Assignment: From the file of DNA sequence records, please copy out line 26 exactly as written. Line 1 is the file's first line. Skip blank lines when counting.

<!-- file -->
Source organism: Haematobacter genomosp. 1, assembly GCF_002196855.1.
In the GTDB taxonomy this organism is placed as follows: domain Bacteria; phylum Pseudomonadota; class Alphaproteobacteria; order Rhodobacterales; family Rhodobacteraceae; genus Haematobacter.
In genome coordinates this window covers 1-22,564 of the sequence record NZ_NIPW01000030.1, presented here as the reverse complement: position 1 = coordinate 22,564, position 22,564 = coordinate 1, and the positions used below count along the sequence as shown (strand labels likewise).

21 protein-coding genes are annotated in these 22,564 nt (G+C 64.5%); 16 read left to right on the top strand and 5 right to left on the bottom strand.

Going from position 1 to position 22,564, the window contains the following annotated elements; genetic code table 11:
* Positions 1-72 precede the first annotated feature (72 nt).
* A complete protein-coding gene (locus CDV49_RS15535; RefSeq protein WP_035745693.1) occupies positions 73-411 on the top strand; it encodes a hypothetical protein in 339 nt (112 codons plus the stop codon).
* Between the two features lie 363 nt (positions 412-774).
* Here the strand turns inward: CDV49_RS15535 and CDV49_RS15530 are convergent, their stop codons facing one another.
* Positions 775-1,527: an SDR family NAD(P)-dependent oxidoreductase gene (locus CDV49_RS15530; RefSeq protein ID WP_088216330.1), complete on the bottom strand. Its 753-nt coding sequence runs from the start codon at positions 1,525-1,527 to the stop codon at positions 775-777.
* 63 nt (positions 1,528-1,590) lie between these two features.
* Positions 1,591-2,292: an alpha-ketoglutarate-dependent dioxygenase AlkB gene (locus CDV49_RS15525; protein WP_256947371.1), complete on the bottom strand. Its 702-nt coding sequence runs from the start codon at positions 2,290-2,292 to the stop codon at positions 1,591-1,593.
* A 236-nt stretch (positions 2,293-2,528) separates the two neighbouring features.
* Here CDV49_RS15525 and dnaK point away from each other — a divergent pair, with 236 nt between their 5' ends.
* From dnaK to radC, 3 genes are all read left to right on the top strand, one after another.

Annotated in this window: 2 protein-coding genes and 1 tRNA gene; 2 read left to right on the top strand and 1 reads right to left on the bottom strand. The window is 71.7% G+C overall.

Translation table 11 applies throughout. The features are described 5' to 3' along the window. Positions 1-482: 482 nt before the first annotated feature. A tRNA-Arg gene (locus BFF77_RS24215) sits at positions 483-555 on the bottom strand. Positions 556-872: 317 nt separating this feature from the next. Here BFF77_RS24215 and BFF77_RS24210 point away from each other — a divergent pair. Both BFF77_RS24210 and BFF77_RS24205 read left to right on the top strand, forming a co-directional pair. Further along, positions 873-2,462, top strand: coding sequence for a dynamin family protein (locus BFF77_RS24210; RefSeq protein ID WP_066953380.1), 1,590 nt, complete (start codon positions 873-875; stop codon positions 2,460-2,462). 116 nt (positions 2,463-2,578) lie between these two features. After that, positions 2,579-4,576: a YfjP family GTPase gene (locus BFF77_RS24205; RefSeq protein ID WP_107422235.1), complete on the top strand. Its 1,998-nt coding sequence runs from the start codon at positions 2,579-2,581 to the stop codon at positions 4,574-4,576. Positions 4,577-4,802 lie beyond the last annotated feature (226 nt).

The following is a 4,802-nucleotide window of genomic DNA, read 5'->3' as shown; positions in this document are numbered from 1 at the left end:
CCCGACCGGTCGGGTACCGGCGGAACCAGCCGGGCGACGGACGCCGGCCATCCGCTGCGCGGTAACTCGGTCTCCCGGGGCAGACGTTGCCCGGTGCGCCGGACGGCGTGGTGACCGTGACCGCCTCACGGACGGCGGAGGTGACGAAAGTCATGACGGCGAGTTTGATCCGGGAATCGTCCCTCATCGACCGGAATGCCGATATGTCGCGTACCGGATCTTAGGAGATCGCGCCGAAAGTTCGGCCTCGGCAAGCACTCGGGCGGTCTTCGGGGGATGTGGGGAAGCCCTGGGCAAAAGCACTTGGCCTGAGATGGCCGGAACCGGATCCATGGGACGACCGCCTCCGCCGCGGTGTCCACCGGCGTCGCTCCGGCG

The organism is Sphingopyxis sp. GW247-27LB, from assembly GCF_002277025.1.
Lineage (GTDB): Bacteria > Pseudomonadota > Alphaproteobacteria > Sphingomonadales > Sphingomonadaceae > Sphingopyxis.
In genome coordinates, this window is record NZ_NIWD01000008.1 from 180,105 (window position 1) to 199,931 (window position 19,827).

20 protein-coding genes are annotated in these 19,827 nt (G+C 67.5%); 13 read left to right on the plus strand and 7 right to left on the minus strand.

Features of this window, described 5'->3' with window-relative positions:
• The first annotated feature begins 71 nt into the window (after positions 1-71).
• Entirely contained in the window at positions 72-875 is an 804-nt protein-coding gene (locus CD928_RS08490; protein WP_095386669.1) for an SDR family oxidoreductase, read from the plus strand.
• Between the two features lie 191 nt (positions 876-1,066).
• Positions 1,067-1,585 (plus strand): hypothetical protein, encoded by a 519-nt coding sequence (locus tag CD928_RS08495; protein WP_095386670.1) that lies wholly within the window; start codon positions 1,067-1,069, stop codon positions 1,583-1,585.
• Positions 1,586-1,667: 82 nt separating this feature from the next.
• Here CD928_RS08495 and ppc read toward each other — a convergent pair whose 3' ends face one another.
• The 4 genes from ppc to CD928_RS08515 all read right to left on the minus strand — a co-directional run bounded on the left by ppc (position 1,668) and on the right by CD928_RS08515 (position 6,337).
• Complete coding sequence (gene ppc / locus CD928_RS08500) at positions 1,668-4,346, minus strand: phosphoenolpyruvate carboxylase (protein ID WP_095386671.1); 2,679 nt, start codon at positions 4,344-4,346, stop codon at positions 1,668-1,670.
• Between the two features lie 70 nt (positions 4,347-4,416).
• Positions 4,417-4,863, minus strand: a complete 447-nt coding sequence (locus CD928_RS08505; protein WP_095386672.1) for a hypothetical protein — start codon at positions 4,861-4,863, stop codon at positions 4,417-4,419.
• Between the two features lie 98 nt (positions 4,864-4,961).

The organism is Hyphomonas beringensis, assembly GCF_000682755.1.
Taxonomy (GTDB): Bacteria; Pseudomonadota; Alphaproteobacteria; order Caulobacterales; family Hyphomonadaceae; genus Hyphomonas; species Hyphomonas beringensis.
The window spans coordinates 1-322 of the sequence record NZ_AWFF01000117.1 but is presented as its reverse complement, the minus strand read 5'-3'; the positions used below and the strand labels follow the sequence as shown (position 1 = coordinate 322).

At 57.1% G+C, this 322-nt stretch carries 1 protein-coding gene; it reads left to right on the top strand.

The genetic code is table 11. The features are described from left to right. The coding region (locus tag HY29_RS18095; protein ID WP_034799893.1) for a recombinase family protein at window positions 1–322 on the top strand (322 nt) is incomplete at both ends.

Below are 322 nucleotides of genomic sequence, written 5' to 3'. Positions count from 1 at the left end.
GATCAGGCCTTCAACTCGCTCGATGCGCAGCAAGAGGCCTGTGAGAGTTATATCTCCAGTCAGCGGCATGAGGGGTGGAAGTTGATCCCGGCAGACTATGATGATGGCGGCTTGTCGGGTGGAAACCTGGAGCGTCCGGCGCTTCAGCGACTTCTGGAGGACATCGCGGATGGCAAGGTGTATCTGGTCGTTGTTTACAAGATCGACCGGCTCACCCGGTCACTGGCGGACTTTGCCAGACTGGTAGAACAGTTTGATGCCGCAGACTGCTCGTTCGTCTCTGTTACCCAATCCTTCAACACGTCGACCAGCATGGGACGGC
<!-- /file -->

• Entirely contained in the window at positions 72-875 is an 804-nt protein-coding gene (locus CD928_RS08490; protein WP_095386669.1) for an SDR family oxidoreductase, read from the plus strand.